Choosing yarn and colour is part of the decision making early on in designing a tapestry, but throughout the weaving decisions have to made at different stages of the process. The best representation I have seen of this was a silent film Joan Baxter made of herself weaving (it can be found here, but it is a bit pixellated). In it she wears a camera on her head and you can see how she chooses colours she had previously blended and wound onto bobbins, how she then decides where they would go on the tapestry and how she then weaves, occasionally adding colours, judging how the colour would lie in the work. In my sample I have had to decide where the merged sections would lie, whether to retain a single hue per strip (I did not choose this going with colour mixes across the whole piece), and decide how to finish and start each new colour section, whether to use soft and harder yarns, how long to weave it, and I now need to decide when to stop and how to finish each strand, as I am not sure yet what to do with the warps once the whole things has been pulled into place.

Here's the final sample/piece cut off the loom


Having now cut off the sample and drawn it together I realise that I shouldn't have used the type of join I have. In fact, in revisiting Fiona's web-site and looking at her pieces on it, I think she makes joins that just involve twisting adjacent weft strands together, which gives a clean join and enables the pulling of the warps to be more easily done and for the resulting waves to be lighter. Anyway, in my piece, due to the many greens and heavier yarns it has not made much difference, and the weight where the joins sit just adds to the wavy nature of the tapestry. If I make a different piece in the future I will try the other joining method to check for the result using that. Now I need to think about what to do with the warps - there are a lot of them and they are very visible, although the blue warps look good as a compliment to the greens in the woven area.I see that Fiona has in most cases kept the warps, sometimes cutting them short, other times just letting them hang when the waves lie at the bottom of a larger piece. I think perhaps I should leave the warp, at the length they have from the final weave, but I will still need to think about how to then mount the final thing - should it lie on its sides to let the warps hang down? Will I mount it and set the warps on the surface of the background? These are the types of questions that lead to decisions to be made during the process. I usually leave the work a bit and look at it occasionally to enable me to think about these questions, and this is what I will do with this work as well to find a final solution.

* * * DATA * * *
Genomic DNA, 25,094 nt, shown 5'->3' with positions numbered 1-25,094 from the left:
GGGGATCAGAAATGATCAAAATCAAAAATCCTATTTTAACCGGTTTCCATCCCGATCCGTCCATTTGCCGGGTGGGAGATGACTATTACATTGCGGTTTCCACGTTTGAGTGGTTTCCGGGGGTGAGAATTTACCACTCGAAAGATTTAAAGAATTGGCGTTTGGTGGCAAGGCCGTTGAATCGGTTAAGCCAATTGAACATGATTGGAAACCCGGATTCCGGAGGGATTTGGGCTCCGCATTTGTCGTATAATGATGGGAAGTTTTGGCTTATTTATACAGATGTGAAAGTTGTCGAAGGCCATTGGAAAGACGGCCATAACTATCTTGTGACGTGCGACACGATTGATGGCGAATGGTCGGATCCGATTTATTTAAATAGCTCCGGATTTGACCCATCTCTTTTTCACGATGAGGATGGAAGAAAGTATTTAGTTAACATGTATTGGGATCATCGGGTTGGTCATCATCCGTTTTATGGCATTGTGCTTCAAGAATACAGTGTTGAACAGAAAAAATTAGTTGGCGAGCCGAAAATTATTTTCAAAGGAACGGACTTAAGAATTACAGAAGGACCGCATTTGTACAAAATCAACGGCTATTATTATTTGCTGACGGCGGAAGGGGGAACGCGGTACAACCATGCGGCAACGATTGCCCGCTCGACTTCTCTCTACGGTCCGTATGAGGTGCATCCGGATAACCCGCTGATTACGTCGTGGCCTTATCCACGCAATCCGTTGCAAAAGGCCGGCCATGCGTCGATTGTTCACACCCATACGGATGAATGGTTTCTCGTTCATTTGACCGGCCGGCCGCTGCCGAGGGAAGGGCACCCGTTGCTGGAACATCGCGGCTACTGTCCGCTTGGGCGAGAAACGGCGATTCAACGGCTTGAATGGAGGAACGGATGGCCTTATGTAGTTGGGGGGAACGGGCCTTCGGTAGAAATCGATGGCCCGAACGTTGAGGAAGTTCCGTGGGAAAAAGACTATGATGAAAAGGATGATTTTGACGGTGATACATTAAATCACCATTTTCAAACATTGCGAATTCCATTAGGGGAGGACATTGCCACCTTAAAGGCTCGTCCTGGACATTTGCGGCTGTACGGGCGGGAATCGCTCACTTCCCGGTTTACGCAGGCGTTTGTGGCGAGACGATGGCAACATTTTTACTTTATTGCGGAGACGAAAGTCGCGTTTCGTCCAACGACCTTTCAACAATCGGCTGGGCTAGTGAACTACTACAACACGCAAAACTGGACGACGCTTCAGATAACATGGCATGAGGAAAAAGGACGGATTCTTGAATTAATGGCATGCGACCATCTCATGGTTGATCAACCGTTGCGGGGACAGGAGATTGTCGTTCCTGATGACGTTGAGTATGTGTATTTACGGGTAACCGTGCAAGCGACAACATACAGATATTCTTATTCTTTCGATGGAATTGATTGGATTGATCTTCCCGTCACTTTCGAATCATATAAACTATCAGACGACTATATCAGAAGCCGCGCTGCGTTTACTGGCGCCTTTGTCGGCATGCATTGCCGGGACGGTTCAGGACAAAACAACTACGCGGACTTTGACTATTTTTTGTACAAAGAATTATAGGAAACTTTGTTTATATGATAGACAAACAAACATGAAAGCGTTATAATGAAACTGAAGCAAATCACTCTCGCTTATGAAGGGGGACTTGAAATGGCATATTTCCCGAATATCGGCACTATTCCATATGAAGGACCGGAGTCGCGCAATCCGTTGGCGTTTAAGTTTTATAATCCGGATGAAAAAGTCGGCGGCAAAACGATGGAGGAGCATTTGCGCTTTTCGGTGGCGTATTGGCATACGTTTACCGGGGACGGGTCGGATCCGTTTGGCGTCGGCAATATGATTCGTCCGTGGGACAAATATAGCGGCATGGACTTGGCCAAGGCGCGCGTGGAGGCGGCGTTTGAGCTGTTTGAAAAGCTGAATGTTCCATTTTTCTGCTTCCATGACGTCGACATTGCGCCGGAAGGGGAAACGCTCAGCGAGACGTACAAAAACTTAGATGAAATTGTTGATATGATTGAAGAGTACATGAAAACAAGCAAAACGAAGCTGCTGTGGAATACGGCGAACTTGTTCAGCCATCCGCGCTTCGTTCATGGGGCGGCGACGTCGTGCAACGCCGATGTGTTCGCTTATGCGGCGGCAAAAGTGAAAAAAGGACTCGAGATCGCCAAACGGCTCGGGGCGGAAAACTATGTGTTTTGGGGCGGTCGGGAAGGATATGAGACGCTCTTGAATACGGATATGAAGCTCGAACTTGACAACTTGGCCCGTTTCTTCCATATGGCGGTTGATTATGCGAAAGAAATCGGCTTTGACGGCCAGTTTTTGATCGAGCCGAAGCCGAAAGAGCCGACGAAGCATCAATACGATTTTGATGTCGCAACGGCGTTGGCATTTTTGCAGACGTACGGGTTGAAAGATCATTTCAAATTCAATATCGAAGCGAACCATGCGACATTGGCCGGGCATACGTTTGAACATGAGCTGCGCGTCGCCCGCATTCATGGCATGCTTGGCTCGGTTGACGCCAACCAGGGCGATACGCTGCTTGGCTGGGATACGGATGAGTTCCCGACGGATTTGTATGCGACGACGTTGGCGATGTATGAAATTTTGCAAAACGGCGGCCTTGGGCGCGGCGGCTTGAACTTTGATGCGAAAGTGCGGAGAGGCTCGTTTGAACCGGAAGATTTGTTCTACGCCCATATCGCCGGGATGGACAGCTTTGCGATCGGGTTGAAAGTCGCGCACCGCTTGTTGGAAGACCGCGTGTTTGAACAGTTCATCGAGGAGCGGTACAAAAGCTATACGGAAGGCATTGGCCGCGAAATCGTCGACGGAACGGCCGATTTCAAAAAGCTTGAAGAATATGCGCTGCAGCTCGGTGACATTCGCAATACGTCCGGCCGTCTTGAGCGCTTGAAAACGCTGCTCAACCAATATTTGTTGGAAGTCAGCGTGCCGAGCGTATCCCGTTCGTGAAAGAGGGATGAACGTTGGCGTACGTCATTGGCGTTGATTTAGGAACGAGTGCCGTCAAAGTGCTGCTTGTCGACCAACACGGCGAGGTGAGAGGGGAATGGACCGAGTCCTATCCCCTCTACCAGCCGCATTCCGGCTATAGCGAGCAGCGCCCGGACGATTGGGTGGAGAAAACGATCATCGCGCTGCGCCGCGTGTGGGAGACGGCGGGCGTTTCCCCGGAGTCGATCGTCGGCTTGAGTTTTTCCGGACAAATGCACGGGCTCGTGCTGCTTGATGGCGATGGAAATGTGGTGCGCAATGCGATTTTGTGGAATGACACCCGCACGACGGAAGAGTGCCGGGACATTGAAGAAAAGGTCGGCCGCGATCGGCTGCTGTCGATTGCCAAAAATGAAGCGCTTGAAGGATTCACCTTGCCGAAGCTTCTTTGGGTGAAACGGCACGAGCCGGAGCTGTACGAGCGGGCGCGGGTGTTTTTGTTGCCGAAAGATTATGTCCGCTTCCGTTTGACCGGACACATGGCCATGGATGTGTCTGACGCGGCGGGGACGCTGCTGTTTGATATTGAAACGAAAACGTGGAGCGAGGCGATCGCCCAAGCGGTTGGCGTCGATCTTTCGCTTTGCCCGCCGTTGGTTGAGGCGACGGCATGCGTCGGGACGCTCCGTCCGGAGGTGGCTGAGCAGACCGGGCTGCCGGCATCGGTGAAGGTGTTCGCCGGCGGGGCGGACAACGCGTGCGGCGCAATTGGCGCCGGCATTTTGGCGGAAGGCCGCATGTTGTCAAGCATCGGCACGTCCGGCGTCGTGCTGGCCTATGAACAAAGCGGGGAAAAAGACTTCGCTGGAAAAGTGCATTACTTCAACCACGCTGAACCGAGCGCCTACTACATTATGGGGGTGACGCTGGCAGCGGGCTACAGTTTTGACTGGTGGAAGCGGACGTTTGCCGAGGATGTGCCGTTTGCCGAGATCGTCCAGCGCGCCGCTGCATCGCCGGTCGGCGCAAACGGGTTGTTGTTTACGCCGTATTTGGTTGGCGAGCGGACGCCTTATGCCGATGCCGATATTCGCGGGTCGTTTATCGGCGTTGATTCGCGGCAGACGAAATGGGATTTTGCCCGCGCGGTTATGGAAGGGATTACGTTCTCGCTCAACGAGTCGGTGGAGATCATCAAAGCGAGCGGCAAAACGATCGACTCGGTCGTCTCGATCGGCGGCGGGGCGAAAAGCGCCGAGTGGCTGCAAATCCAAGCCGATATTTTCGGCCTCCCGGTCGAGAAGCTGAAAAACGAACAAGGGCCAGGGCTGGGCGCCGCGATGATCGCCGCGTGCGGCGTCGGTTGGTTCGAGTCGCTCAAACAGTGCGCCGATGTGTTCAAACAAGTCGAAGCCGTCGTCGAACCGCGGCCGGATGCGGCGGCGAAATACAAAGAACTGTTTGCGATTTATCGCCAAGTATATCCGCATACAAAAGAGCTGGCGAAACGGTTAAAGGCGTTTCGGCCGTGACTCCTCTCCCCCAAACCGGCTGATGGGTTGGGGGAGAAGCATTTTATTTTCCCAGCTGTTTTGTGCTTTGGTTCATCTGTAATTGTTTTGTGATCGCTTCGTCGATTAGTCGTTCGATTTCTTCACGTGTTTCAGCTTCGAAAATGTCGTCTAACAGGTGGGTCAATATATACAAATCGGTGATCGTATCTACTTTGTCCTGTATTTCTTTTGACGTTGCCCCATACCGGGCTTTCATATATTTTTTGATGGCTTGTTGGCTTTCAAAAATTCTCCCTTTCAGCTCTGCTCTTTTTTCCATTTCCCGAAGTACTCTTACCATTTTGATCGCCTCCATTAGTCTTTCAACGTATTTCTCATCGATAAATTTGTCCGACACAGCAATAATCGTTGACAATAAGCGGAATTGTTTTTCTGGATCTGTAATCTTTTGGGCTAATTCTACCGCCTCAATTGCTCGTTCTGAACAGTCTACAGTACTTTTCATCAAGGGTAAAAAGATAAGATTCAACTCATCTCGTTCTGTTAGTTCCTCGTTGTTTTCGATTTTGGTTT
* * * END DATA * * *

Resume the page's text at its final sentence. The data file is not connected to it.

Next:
In the end I have now decided to keep the warps hanging donw from the woven section, using the longer lengths of the warp from the top to fall behind the piece and add to the thickness of the blue warps hanging as a sort of fringe. These 
Detailed photographs of this piece shows how the joins are not too noticeable, and in drawing together the warps the wefts have been tightly drawn together as well. The wavy undulation the surface is hopefully now visible:

The colours are inaccurate in these pictures, the warp is actually a muted blue.

On the above picture you can see exaples of blends using a variegated yarn in blues and browns, as well as other variegated yarns, some homespun I dyed in Koolaid (an American children's drink that can give quite interesting results).